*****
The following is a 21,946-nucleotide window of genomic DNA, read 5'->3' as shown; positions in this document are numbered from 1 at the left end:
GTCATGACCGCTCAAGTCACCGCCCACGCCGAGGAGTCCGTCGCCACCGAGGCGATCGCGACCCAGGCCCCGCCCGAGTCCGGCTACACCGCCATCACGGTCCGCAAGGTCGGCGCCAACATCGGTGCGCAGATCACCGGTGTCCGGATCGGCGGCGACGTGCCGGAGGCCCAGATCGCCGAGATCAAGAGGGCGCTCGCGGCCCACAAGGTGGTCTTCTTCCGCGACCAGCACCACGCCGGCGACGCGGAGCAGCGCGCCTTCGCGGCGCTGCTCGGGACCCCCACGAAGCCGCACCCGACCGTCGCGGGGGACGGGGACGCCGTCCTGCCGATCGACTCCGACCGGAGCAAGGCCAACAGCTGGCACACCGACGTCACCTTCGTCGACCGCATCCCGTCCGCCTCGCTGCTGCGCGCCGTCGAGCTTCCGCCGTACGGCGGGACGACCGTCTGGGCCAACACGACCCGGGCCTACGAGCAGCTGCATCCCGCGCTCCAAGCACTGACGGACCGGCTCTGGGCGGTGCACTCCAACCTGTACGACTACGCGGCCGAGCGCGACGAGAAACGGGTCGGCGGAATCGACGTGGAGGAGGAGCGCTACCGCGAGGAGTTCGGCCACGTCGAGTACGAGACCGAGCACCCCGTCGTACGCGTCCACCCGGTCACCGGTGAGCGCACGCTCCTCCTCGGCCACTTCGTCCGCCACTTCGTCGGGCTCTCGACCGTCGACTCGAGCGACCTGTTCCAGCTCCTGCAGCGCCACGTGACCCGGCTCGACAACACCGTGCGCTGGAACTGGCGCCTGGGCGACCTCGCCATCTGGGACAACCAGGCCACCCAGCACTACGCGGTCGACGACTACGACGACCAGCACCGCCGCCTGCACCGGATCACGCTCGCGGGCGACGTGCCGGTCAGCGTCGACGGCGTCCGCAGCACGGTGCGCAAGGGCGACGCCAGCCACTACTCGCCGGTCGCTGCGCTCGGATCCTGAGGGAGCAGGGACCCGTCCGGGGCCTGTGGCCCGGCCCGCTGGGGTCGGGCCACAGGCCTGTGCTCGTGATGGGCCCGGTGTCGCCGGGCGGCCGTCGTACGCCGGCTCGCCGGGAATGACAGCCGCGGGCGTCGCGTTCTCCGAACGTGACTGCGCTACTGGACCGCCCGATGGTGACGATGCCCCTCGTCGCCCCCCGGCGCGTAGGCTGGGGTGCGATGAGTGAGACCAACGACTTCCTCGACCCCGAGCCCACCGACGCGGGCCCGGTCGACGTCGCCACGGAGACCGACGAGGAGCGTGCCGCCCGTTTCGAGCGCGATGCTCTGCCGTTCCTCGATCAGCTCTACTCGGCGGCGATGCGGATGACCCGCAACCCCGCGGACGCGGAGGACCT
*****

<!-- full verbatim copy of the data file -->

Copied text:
The following is a 21,946-nucleotide window of genomic DNA, read 5'->3' as shown; positions in this document are numbered from 1 at the left end:
GTCATGACCGCTCAAGTCACCGCCCACGCCGAGGAGTCCGTCGCCACCGAGGCGATCGCGACCCAGGCCCCGCCCGAGTCCGGCTACACCGCCATCACGGTCCGCAAGGTCGGCGCCAACATCGGTGCGCAGATCACCGGTGTCCGGATCGGCGGCGACGTGCCGGAGGCCCAGATCGCCGAGATCAAGAGGGCGCTCGCGGCCCACAAGGTGGTCTTCTTCCGCGACCAGCACCACGCCGGCGACGCGGAGCAGCGCGCCTTCGCGGCGCTGCTCGGGACCCCCACGAAGCCGCACCCGACCGTCGCGGGGGACGGGGACGCCGTCCTGCCGATCGACTCCGACCGGAGCAAGGCCAACAGCTGGCACACCGACGTCACCTTCGTCGACCGCATCCCGTCCGCCTCGCTGCTGCGCGCCGTCGAGCTTCCGCCGTACGGCGGGACGACCGTCTGGGCCAACACGACCCGGGCCTACGAGCAGCTGCATCCCGCGCTCCAAGCACTGACGGACCGGCTCTGGGCGGTGCACTCCAACCTGTACGACTACGCGGCCGAGCGCGACGAGAAACGGGTCGGCGGAATCGACGTGGAGGAGGAGCGCTACCGCGAGGAGTTCGGCCACGTCGAGTACGAGACCGAGCACCCCGTCGTACGCGTCCACCCGGTCACCGGTGAGCGCACGCTCCTCCTCGGCCACTTCGTCCGCCACTTCGTCGGGCTCTCGACCGTCGACTCGAGCGACCTGTTCCAGCTCCTGCAGCGCCACGTGACCCGGCTCGACAACACCGTGCGCTGGAACTGGCGCCTGGGCGACCTCGCCATCTGGGACAACCAGGCCACCCAGCACTACGCGGTCGACGACTACGACGACCAGCACCGCCGCCTGCACCGGATCACGCTCGCGGGCGACGTGCCGGTCAGCGTCGACGGCGTCCGCAGCACGGTGCGCAAGGGCGACGCCAGCCACTACTCGCCGGTCGCTGCGCTCGGATCCTGAGGGAGCAGGGACCCGTCCGGGGCCTGTGGCCCGGCCCGCTGGGGTCGGGCCACAGGCCTGTGCTCGTGATGGGCCCGGTGTCGCCGGGCGGCCGTCGTACGCCGGCTCGCCGGGAATGACAGCCGCGGGCGTCGCGTTCTCCGAACGTGACTGCGCTACTGGACCGCCCGATGGTGACGATGCCCCTCGTCGCCCCCCGGCGCGTAGGCTGGGGTGCGATGAGTGAGACCAACGACTTCCTCGACCCCGAGCCCACCGACGCGGGCCCGGTCGACGTCGCCACGGAGACCGACGAGGAGCGTGCCGCCCGTTTCGAGCGCGATGCTCTGCCGTTCCTCGATCAGCTCTACTCGGCGGCGATGCGGATGACCCGCAACCCCGCGGACGCGGAGGACCT